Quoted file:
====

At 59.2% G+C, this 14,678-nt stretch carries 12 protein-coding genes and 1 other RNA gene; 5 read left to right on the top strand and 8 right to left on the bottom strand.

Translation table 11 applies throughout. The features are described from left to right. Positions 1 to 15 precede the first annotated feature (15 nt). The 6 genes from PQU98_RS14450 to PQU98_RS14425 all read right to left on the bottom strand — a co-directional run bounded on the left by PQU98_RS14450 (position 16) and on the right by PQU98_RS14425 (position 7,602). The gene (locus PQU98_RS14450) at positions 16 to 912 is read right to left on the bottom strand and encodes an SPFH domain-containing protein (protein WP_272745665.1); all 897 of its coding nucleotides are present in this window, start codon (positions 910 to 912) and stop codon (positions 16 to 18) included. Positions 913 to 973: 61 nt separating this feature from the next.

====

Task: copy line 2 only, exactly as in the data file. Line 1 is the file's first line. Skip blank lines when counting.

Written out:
Translation table 11 applies throughout. The features are described from left to right. Positions 1 to 15 precede the first annotated feature (15 nt). The 6 genes from PQU98_RS14450 to PQU98_RS14425 all read right to left on the bottom strand — a co-directional run bounded on the left by PQU98_RS14450 (position 16) and on the right by PQU98_RS14425 (position 7,602). The gene (locus PQU98_RS14450) at positions 16 to 912 is read right to left on the bottom strand and encodes an SPFH domain-containing protein (protein WP_272745665.1); all 897 of its coding nucleotides are present in this window, start codon (positions 910 to 912) and stop codon (positions 16 to 18) included. Positions 913 to 973: 61 nt separating this feature from the next.